A Nevada lawmaker said Thursday he wants to amend the state’s constitution to legalize a state lottery with proceeds funding youth mental health services.
Assistant Majority Assembly Floor Leader Cameron “CH” Miller, D-North Las Vegas, announced his proposal in a release. He said it was a “common-sense solution” to allocate the money for such a purpose.
Mental Health America’s Ranking the States 2022 showed Nevada came in last among all states and the District of Columbia for both youth mental health and overall mental health.
The study, which looked at seven youth statistics and 15 overall data points, noted states that ranked in the bottom quarter “have higher prevalence of mental illness and lower rates of access to care.”
Miller added that he faced mental health issues as a child.
“The last few years have shown us how critical mental health care is and that our current infrastructure is woefully inadequate,” Miller said.
While Nevada is known as a gaming haven, it’s also one of five states without a state-run lottery. The others are Alabama, Alaska, Hawaii, and Utah.
Nevada’s constitution, ratified in 1864, specifically banned lotteries, although an amendment passed by voters in 1990 allows them for charitable gaming purposes.
Culinary Union Backs Nevada Lottery Amendment
Shortly after Miller released his proposal, it picked up an endorsement from the Culinary Union, a labor group representing casino workers across Nevada and an influential political organization in the state.
In a statement, union Secretary-Treasurer Ted Pappageorge said a lottery would allow Nevada to have a dedicated long-term funding source for an essential program and do it without the need for raising taxes.
“Enacting a State Lottery is a dependable source of revenue for nearly every state in the country and in a state where gaming is the cornerstone of the economy, there is no public policy rationale to continue the ban on a State Lottery that is present in the Nevada Constitution,” he said.
Pappageorge added the union would launch a voter awareness campaign to promote the amendment.
Resorts Association Wants ‘In The Discussion’
Miller’s proposal is not the first time a state lottery has been brought up in Nevada.
Those attempts have typically been met with resistance from Nevada’s gaming industry. Casinos aren’t just in major traffic areas, but all across the state. In addition, gaming machines can also be found in gas stations and grocery stores, the types of retailers that sell lottery tickets in other states.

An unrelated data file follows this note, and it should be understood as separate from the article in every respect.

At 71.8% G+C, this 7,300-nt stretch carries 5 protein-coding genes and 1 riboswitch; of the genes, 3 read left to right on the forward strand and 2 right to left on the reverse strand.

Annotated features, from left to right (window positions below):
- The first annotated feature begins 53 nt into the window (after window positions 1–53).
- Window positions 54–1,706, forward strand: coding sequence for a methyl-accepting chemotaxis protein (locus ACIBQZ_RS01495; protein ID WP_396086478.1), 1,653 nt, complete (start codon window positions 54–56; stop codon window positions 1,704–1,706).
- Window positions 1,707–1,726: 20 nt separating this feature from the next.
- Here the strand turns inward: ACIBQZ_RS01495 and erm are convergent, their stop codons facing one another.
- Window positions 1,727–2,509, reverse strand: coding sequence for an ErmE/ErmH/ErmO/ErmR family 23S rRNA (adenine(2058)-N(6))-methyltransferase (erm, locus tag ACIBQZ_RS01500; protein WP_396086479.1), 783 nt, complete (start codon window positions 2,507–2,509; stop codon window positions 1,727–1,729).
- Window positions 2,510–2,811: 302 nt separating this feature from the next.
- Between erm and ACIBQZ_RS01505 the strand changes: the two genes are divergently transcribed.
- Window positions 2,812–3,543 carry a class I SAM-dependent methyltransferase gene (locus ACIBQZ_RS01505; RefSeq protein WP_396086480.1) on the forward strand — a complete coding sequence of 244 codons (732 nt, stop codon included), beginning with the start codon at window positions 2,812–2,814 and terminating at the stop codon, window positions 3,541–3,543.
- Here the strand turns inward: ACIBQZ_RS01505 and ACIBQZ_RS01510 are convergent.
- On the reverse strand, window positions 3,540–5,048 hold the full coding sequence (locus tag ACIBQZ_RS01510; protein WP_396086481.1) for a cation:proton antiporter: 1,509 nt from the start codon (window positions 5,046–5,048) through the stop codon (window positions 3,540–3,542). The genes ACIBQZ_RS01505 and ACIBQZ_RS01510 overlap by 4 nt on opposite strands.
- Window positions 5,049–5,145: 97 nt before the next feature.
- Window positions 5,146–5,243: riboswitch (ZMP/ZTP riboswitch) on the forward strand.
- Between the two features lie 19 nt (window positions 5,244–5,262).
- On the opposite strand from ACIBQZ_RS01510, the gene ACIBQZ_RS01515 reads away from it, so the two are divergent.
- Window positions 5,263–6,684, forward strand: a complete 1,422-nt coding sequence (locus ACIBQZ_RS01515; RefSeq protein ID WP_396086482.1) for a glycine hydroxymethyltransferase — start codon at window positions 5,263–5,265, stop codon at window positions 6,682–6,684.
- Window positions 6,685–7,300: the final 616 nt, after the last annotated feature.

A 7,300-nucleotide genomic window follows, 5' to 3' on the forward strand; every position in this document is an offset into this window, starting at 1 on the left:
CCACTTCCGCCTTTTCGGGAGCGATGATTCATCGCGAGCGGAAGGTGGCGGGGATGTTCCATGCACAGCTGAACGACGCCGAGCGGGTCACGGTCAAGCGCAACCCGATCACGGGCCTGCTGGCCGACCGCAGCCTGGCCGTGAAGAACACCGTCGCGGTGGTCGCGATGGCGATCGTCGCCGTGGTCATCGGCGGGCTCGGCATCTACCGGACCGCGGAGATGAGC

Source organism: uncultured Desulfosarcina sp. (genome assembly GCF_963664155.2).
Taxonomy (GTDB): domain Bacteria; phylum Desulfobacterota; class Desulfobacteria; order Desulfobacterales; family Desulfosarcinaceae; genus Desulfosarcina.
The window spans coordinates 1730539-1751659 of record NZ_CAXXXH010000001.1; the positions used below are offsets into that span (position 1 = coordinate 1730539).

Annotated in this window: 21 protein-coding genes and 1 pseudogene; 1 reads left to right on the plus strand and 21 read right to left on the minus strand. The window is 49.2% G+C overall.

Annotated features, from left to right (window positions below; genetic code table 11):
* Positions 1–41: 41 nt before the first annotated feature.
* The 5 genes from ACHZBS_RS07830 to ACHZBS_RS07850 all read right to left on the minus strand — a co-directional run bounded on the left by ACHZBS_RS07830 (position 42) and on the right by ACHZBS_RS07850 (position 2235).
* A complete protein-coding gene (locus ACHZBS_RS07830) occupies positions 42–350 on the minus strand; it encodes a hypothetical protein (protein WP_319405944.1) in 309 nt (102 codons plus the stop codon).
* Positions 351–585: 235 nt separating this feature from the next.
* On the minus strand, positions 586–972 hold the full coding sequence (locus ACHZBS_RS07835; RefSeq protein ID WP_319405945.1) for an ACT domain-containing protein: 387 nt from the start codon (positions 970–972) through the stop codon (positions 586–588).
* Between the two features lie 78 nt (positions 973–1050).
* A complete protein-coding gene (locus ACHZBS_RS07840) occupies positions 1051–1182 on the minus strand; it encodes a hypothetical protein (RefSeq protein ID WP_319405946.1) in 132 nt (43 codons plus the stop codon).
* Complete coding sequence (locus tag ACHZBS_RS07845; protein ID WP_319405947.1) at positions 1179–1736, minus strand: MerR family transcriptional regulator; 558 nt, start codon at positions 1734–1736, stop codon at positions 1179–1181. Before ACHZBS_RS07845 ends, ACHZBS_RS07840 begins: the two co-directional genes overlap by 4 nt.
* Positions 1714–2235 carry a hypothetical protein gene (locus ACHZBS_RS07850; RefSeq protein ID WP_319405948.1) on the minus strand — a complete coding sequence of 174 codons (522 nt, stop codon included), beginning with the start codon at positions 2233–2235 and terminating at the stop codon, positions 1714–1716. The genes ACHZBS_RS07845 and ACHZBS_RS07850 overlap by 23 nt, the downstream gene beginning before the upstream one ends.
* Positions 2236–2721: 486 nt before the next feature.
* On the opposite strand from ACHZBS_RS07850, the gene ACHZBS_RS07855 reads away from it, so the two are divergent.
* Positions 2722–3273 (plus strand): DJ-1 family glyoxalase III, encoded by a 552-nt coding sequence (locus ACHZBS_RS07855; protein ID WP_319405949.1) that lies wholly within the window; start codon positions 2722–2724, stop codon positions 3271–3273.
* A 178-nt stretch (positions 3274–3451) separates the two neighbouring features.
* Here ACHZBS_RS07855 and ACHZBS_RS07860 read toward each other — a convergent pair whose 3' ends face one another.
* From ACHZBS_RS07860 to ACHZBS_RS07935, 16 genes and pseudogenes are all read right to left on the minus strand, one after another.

In a statement to Casino.org, the Nevada Resort Association, which represents casino interests in the state, said the group has not had a chance to review Miller’s bill but agreed that youth mental health issues need to be addressed in the state.
“Any effort to amend Nevada’s constitution should be well understood and carefully vetted for impacts to the state and its residents,” the association said. “As Nevada’s economic engine, supporting more than 385,000 jobs, contributing 36 percent of the state’s general fund and generating a total annual economic impact of more than $90 billion, we look forward to being included in the discussion.”
Lotteries vs. Casinos
Nevada’s lottery ban typically comes up each time there’s a major jackpot for either the Powerball or Mega Millions drawings. Nevadans wanting their chance for a big payday have to drive to California or Arizona to get their tickets for the once-in-a-lifetime prize.
Pappageorge said in his statement it would be “difficult to estimate” what Nevada leaves on the table without a lottery but said it’s “almost certainly more than $10 million.” He based that off data from one California Lottery retailer just across the state line from Primm.
Nevada is the regulatory gold standard of gaming, and it knows how to properly administer gaming in a way that does not negatively impact citizens,” Pappageorge said. “Sustainable investment in youth mental health is good public policy that is long overdue, and implementing a state lottery would allow Nevada to address an ongoing and urgent public health crisis.”
One key difference between lotteries and casinos is the return-to-player ratio.
According to the North American Association of State and Provincial Lotteries, roughly 65 cents for each $1 played goes back to players.
In its report for December 2022, the Nevada Gaming Control Board noted the state’s nonrestricted locations reported a 13.8% win rate for table games and a 7.2% win rate for slots.
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